Rep. Alexandria Ocasio-Cortez issued a rebuke on Monday to longtime members of Congress and presidential candidates who claim incremental measures will solve the climate crisis and vowed not to allow Republicans or centrist Democrats to hamstring the push for a Green New Deal.
At a Washington, D.C. rally closing out a nationwide Green New Deal advocacy tour by the Sunrise Movement, Ocasio-Cortez told attendees she plans to fight against "middle ground" approaches favored by politicians like 2020 candidate Joe Biden and House Speaker Nancy Pelosi.
The New York Democrat noted that many of the Green New Deal's critics were in office decades ago and held on to their seats as carbon emissions skyrocketed and NASA scientists began warning that the climate was changing as a result.
"I will be damned if the same politicians who refused to act then are going to try and come back today and say we need a middle-of-the-road approach to save our lives," Ocasio-Cortez said.
"When they say 'oh it's too much' what do they mean by that?— People for Bernie (@People4Bernie) May 14, 2019
Is 100% clean and renewable energy too much?
is fighting for dignified jobs that pay enough people to live too much?
is proposing a solution on the scale of the climate crisis too much?" @aoc #Road2GND pic.twitter.com/IlDcVLXLWK
"What is too much for me is the fact that in 1989, the year that I was born, that politicians were first informed by NASA that climate change was going to threaten my life and everyones life here, and they did nothing" @AOC #GreenNewDeal #Road2GND pic.twitter.com/wnmLee8fKr— People for Bernie (@People4Bernie) May 14, 2019
"And I will be damned if the same politicians who refused to act then are gonna try to come back today say we need a middle of the road approach to save our lives. That is too much for me" @AOC #GreenNewDeal #Road2GND pic.twitter.com/lFmZpRnJ9Q— People for Bernie (@People4Bernie) May 14, 2019
Ocasio-Cortez is a co-sponsor along with Sen. Ed Markey (D-Mass.), of Green New Deal legislation which the pair introduced in February. The bill calls for a "national mobilization" to create green jobs and a new energy infrastructure using 100 percent renewable sources like wind and solar power by 2030. The plan has the support of 72 percent of Democratic according to a Morning Consult poll released in February.
At the Monday rally, Sanders also condemned powerful centrists, many of whom he said enable fossil fuel companies.
Oil, gas, and coal executives "lie and lie and lie and spend hundreds of millions of dollars to buy out politicians who also tell their lies," said Sanders. "This is a corrupt system."
"What is too much for me is the fact that in 1989, the year that I was born, that politicians were first informed by NASA that climate change was going to threaten my life and everyone's life here, and they did nothing."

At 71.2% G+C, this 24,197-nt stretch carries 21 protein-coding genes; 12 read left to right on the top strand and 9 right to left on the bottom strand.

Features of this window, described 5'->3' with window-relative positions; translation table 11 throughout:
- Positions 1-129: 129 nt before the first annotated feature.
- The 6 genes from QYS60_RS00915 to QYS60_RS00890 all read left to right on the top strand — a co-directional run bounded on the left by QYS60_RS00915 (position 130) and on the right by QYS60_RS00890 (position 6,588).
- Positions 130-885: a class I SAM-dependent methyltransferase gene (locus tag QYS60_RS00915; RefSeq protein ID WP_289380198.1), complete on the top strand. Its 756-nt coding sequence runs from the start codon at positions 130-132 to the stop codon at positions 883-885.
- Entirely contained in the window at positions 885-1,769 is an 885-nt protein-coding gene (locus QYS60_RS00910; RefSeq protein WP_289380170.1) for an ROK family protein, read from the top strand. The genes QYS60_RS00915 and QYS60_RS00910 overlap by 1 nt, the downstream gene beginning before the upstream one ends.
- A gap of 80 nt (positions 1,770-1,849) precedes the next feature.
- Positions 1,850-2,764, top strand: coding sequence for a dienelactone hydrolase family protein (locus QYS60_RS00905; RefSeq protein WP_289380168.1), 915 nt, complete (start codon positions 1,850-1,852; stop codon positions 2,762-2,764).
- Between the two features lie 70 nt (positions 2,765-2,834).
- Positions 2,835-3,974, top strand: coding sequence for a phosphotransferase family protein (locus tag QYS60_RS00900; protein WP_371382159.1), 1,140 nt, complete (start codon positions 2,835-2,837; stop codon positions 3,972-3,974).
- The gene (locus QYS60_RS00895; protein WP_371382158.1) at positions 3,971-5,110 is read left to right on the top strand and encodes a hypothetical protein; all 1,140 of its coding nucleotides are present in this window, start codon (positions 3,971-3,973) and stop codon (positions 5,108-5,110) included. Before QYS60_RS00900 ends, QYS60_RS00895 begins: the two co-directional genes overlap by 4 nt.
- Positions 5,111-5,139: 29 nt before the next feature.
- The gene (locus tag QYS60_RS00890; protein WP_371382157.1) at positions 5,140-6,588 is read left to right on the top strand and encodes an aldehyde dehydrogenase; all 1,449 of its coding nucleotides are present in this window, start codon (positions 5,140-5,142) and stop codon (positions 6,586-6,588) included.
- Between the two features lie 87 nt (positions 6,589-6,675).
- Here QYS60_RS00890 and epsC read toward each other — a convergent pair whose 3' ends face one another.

—Rep. Alexandria Ocasio-Cortez (D-N.Y.)Instead of endorsing the Green New Deal, Pelosi has pushed in recent weeks for a vote on re-entering the Paris climate agreement, which President Donald Trump left in 2017.
Ocasio-Cortez welcomed such a vote, but told Bloomberg News, "The idea that we can just reintroduce 2009 policies is not reflective of action that is necessary for now in the world of today."
A recent Reuters report said Biden, if elected president, would seek a "middle ground" policy on combating the climate crisis. The former vice president is reportedly planning to deliver a speech outlining his climate policy agenda by the end of May.
In fresh comments on Tuesday, Biden responded to criticisms of his reported "middle road" approach by claiming, "I've never been middle of the road on the environment."
Biden asked critics to look at his record. "You'll find that nobody has been more consistent about taking on the environment and the green revolution."
The Sunrise Movement says it is eager to hear Biden's plans and hopeful that he'll align himself with the national grassroots campaign, presidential candidates including Sens. Bernie Sanders and Elizabeth Warren, and 104 members of Congress who have pledged to back the Green New Deal.
"We're nervous about where he stands," spokesperson Stephen O'Hanlon told CNN on Monday, "but there's time for him to do the right thing."
The Sunrise Movement's nationwide tour is over, but the group says it is continuing to push for the Green New Deal through the work of local chapters all over the country.
"Over the next few months," co-founder Varshini Prakash said in a statement, "we'll be mobilizing our chapters around the country to make sure that every candidate knows that if they want our energy, if they want our votes, if they want our passion, they need to support the Green New Deal."